A face drawn with the hiragana characters he no he no mo he ji (へのへのもへじ). Conveys an idea of anonymity, and may be worn as a mask. In Real Life, Henohenomoheji are also sometimes drawn on the little dolls hung on windowsills to chase away the rain, known as Teru Teru Bozu. Compare Faceless Masses.
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Anime and Manga
- Kodomo no Omocha is one of the most classic examples; in order to test that the jumping cord wouldn't snap, a henohenomoheji dummy was used in order to test it out. It was hilarious to watch it bounce like a pinball.
- In Nagasarete Airantou, an eggplant with this face is often used as a dummy to draw girls away from Ikuto... It is a Gag Series.
- In Naruto, the character Kakashi Hatake's face is the subject of an entire episode (Episode 101: "Gotta See! Gotta Know! Kakashi-Sensei's True Face!"), in which his students try to remove his mask. Against one of them he uses a decoy (scarecrow) of himself, with the Henohenomoheji drawn on the face; which is appropriate enough, given that his name (Kakashi) means "scarecrow" in Japanese. Also, Kakashi is able to summon a small pack of eight dogs, all of which have the Henohenomoheji on their backs.
- In One Piece, Igaram makes dummies with this type of face to impersonate Luffy, Zoro, and Nami... except instead of Henohenomoheji he uses Henohenounchi (unchi meaning poo). A reader wrote to the Question Corner to call out Oda on his Toilet Humor.
- A minor Digimon known as Nohemon is a scarecrow themed around and named after Henohenomoheji, with it constituting his face.
- In Haruhi Suzumiya, a brief scene in episode 11 showed Koizumi's fleet with a crew full of Henohenomoheji.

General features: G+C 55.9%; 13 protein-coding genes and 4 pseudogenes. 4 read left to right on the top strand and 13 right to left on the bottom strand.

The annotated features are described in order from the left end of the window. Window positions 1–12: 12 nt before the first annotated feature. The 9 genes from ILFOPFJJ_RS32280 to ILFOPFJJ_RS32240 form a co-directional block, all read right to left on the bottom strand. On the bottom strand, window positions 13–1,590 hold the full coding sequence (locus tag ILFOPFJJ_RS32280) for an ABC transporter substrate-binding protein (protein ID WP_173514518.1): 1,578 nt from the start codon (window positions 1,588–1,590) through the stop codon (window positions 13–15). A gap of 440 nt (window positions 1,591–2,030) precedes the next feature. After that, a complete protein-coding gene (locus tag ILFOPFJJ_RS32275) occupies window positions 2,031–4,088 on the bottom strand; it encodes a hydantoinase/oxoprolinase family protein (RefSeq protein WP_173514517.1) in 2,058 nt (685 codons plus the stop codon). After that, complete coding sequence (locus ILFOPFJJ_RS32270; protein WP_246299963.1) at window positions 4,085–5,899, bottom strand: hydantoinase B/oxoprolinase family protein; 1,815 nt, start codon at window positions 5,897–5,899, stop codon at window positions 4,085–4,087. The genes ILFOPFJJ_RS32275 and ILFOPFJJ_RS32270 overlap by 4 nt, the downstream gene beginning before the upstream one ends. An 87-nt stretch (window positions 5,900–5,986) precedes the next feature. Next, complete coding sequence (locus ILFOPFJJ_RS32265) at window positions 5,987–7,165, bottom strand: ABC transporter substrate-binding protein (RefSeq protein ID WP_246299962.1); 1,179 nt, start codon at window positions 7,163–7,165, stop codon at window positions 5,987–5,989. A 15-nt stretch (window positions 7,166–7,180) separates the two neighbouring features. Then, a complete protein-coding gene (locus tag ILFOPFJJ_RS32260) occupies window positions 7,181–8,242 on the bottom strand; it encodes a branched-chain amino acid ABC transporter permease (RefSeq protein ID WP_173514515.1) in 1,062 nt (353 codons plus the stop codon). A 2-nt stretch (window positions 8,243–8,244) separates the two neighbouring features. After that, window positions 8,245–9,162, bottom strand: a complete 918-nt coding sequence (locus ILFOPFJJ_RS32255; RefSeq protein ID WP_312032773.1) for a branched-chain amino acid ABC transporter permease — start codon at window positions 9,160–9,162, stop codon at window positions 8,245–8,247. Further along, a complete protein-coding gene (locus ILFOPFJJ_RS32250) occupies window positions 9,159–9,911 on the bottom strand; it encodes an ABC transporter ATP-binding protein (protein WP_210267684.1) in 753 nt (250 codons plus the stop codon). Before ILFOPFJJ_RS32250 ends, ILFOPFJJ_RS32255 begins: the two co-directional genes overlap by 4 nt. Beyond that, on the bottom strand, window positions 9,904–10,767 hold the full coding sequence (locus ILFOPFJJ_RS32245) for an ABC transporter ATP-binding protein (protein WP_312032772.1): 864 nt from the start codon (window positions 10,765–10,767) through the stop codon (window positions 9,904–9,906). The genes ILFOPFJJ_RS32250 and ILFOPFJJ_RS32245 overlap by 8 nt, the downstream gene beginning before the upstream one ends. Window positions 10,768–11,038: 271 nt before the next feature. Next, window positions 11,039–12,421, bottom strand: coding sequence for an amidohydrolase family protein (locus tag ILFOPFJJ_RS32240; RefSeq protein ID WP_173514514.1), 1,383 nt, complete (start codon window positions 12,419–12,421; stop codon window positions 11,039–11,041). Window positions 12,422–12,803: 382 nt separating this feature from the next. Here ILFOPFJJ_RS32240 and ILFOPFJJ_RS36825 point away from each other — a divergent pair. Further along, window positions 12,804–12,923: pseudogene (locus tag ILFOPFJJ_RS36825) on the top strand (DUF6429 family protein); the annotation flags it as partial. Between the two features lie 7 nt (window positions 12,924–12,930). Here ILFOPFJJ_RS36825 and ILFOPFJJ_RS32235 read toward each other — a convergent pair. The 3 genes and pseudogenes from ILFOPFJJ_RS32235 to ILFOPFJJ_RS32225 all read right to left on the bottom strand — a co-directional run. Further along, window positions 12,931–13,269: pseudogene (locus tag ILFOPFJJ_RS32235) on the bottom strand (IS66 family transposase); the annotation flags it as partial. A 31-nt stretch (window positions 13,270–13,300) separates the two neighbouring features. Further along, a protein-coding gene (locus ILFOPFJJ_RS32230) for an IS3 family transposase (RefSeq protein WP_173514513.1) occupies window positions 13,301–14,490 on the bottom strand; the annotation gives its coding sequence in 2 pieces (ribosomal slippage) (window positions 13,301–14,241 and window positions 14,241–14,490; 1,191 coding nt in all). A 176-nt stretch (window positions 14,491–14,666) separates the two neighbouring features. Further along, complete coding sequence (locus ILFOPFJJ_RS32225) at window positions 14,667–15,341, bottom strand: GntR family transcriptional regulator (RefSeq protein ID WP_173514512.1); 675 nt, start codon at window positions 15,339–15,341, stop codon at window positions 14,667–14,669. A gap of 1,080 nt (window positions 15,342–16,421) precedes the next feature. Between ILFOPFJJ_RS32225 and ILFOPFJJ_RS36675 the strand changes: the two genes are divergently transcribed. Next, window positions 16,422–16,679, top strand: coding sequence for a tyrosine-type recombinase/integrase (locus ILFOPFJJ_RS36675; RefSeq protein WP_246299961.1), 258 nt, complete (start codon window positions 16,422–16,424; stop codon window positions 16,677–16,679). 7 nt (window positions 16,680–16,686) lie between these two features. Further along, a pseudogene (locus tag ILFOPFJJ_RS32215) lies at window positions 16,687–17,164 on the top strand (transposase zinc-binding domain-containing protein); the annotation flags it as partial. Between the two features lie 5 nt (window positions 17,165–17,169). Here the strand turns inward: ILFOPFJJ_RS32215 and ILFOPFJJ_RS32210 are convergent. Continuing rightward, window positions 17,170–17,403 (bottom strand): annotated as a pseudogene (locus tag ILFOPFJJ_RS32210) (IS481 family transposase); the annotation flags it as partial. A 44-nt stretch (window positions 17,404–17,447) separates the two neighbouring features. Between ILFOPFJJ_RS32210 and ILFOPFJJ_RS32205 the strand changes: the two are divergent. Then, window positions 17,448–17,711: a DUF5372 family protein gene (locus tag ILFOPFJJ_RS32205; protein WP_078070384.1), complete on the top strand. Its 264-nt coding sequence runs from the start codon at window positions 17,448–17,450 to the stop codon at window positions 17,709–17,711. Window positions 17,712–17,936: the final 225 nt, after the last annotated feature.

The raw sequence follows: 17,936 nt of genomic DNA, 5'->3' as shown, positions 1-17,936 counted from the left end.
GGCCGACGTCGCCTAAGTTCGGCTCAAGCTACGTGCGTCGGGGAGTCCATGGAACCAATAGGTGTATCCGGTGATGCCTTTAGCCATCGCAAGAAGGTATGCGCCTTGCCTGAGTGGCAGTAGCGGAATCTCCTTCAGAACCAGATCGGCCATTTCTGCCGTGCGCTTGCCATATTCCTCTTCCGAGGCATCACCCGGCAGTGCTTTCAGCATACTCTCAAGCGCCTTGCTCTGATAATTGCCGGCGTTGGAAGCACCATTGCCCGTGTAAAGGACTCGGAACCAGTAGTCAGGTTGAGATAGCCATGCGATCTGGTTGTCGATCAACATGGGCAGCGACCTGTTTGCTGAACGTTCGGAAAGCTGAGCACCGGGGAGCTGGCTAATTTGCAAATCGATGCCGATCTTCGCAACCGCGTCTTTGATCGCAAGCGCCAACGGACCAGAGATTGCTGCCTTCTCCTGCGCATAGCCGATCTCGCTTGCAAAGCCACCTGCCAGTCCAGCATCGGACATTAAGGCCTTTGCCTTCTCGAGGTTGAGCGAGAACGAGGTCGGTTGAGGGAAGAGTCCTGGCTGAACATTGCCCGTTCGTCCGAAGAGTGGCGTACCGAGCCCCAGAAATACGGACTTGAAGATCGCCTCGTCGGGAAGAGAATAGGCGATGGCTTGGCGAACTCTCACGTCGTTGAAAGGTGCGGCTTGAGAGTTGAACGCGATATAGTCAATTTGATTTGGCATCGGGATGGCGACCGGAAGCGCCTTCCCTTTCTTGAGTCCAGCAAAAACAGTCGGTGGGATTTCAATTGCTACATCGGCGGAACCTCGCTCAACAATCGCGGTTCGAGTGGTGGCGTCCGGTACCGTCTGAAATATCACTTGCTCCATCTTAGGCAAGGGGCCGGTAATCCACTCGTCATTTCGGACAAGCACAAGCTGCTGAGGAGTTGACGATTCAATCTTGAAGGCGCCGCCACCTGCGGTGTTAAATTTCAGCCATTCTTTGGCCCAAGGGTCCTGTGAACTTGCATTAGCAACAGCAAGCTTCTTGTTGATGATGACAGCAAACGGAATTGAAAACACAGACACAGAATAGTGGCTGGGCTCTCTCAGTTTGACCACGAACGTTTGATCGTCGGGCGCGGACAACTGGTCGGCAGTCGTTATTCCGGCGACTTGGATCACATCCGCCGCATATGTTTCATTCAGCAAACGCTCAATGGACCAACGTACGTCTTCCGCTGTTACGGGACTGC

- In Ranma ˝, the title character often wears the Henohenomoheji face. Once, after eating something particularly foul; and again, when eating something even worse, the hiragana fell off his face and he picked it off the floor and put it back on at odd angles.
- He has also once doodled it on Happosai's face during his weakened phase.
- Mangaka Yuu Watase is often portrayed in a Henohenomoheji mask.
- In Mononoke, the Medicine Seller briefly wears a Henohenomoheji on his blank face during the Noppera-bo arc before restoring his own.
- In Samurai Champloo, the baseball catcher doll in episode 23 "Baseball Blues" has a Henohenomeheji on its face.
- In episode 3 of Hyakko, a slightly different henohenomoheji can be seen drawn on a cardboard box: it has no ji, a shi for its nose and another shi for its ear, which reads out "henohenoshiheshi". Later on in the same episode, a more classical version can be seen painted on a robot's face, with only the eyes and the nose (henohenomo) and a speaker for its mouth.
- In the ecchi manga Trans Venus, a doll replacing Sudou in school while he's being a girl has a Henohenomoheji for a face.
- YuYu Hakusho:
- Yusuke throws a rock at Sensui with a Henohenomoheji on it as distraction during their fight in Irima Cave.
- There's another point where Yukina is talking about the brother she's never met, who has a hiruiseki necklace like hers and is represented by a Henohenomoheji.
- Rosario + Vampire: a dummy Mizore replaces Tsukune with here.
- Urusei Yatsura: Asuka and Tobimarou's father has this for his actual face.